Financial Focus


This week’s FOMC meeting has adjourned without a change to key short-term interest rates. The reasoning for the decision appears to be concerns about global economic conditions and financial stability in addition to subdued inflation here in the U.S. The post-meeting statement indicated that the labor and housing markets have improved and that the overall economy continues to grow at a moderate pace. It is still widely expected that a bump in the Fed’s primary lending rate will come later this year. The Fed also adjusted their economic projections for this year along with 2016 and 2017. They appear to be a little more optimistic about our economy than previously estimated with the GDP projection revised upward and the unemployment rate downward for 2015. However, inflation still remains well below the 2.0% annual rate they prefer to see. That was a contributing factor to not making a move at this meeting. There are FOMC meetings set for October and December, so as we get closer there will be much anticipation and anxiety in the markets.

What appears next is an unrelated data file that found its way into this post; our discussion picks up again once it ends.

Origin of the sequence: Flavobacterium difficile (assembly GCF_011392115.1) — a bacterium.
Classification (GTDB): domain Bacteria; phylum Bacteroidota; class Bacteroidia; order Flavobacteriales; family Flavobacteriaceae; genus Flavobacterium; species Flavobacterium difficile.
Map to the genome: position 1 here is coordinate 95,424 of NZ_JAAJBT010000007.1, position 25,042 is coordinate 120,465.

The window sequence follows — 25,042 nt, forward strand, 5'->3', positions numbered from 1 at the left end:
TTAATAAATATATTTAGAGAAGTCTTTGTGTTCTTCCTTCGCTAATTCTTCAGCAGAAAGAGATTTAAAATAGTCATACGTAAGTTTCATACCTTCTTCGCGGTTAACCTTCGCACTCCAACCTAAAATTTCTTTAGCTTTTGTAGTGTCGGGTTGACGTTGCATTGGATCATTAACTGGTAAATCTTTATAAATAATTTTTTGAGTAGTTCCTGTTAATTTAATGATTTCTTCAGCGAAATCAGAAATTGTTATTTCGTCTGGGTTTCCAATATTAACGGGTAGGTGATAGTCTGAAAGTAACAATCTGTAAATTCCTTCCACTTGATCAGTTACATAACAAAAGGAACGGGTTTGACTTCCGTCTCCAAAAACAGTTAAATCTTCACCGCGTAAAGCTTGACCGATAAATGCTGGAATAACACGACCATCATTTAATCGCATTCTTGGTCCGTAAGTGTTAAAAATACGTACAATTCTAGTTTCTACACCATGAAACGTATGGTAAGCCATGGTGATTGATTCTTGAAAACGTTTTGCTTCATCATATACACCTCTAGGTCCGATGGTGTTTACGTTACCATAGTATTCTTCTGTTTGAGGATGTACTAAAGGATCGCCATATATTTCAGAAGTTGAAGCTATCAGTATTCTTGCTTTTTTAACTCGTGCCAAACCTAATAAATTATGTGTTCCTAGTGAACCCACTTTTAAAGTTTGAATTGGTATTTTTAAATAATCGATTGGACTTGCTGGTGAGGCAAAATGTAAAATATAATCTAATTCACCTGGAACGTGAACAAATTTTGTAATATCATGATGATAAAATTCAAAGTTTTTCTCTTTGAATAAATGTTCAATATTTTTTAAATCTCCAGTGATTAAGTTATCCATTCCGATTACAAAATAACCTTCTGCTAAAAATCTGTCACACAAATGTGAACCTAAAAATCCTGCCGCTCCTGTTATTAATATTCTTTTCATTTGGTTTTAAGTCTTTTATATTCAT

Overall, both stocks and bonds have been active following the news. Stocks have been up and down in a wide range but are currently mixed with the Dow down 18 points and the Nasdaq up 12 points. The bond market is in rally mode, up 26/32 (2.21%).

There were two minor pieces of economic data posted, August's Housing Starts showed a 3.0% decline in new home groundbreakings compared to the 4.0% decline that was expected. However, a sizable revision to July’s figure skewed the month’s results. In addition, this is not a highly influential report, so it did not had much of an impact on this morning’s trading. Also released were week’s unemployment numbers. They showed that 264,000 new claims for unemployment benefits were filed last week, down from the previous week’s 275,000 initial filings. Analysts were expecting to see 275,000 last week also. This means the employment sector was a little stronger than thought, making the data slightly negative for bonds and mortgage rates. However, this is only a weekly update and has not played much of a role in today’s mortgage pricing.

First Friday ~ October